In a recent online Forbes article, a start up CEO shares how he gets things done. He explains the mechanics of creating his master to-do list each week and how he transforms his many big projects into smaller to-dos on his daily action plan.
He says that the process he uses keeps the projects moving forward “against a backdrop of the normal daily chores that any business owner must perform, such as motivation, recruiting, marketing, accounting, and the like.”
At first blush I am glad that employee motivation is on the list. But then I notice that it’s a list of daily chores. And while I was happy that motivation was on a list of core business functions, it was strange to hear it called a chore.
I suppose if you were a recruiting expert you might also wonder how recruiting could be seen as a chore. Perhaps you are thinking, “Oh, relax. It’s just a word. At least motivation is on a key list or normal daily anythings.”
But words matter. Words matter especially to the phenomenon of employee motivation because they stimulate the creation of meaning. Meaning of what is in large part a function of what the words are. So a particular kind of motivation is more likely stimulated by calling your focus on motivating me a chore as opposed to viewing it as a strategic focus of your time and energy aimed at helping me be my best and do my best work.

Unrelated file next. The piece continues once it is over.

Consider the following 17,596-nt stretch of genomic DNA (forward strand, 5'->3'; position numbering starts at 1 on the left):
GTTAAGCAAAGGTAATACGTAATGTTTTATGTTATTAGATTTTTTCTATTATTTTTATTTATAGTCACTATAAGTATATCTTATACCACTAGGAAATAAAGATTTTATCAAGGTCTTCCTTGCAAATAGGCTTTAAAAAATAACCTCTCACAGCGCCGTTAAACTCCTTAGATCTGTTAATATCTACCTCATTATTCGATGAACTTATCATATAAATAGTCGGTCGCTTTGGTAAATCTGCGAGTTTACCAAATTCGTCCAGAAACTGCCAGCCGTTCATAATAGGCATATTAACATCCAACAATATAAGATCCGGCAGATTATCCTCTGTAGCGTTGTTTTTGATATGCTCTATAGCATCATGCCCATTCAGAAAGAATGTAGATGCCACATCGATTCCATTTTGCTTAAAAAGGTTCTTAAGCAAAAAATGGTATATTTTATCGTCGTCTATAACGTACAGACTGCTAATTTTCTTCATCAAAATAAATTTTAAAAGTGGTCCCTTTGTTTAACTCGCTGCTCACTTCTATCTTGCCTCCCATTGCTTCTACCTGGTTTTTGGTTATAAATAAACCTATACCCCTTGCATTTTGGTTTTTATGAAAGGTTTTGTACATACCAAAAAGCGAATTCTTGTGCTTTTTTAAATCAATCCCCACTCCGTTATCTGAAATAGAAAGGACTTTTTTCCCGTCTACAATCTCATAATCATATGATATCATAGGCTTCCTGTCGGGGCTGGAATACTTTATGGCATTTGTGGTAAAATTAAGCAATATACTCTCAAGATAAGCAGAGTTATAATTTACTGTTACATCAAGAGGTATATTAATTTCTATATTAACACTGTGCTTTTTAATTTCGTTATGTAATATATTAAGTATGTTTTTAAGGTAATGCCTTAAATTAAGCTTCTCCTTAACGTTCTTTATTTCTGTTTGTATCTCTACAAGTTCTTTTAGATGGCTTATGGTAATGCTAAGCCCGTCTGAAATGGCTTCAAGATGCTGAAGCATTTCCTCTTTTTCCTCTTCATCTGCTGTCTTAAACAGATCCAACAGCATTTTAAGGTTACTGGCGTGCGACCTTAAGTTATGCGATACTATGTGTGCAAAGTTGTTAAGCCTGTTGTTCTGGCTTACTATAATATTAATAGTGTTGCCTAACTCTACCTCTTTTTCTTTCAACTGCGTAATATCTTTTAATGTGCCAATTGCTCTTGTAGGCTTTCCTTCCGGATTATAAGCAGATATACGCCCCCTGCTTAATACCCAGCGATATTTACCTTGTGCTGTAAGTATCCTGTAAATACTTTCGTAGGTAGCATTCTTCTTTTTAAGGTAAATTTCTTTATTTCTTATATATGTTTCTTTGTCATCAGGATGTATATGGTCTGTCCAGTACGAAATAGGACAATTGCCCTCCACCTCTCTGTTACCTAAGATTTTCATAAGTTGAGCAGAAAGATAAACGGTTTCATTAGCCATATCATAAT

Seeing motivation as a strategic focus
The more useful way to view employee motivation is as a strategic focus that sits at the heart of the value creation process. Motivation means to move. The question is, if motivation is a chore, in what ways are employees likely to be moved?
Here are three ways to think about employee motivation that are more aligned with the value creation point of view, and less with the employee motivation as a daily chore point of view:
- Employees naturally want to do good work, and the CEO could best help them do that by fostering an environment in which it is easy for them to bring their best intellectual, insightful, and creative skills to bear on the organization’s needs.
- Language matters. Take great care to talk about employee motivation in ways that speak to the meaning of what the organization does, and how much employees want their contributions to matter.
- Make sure all employee contributions matter. Even if the employee is still learning and making mistakes, celebrate the learning and affirm the effort.
This is not an exhaustive list of how to look at motivation in a value-optimizing way, but it’s a good start. Please share your thoughts and additions.
About the author:
The Motivation Guy (also known as Dr. David Facer) is one of the principal authors—together with Susan Fowler and Drea Zigarmi—of The Ken Blanchard Companies’ new Optimal Motivation process and workshop.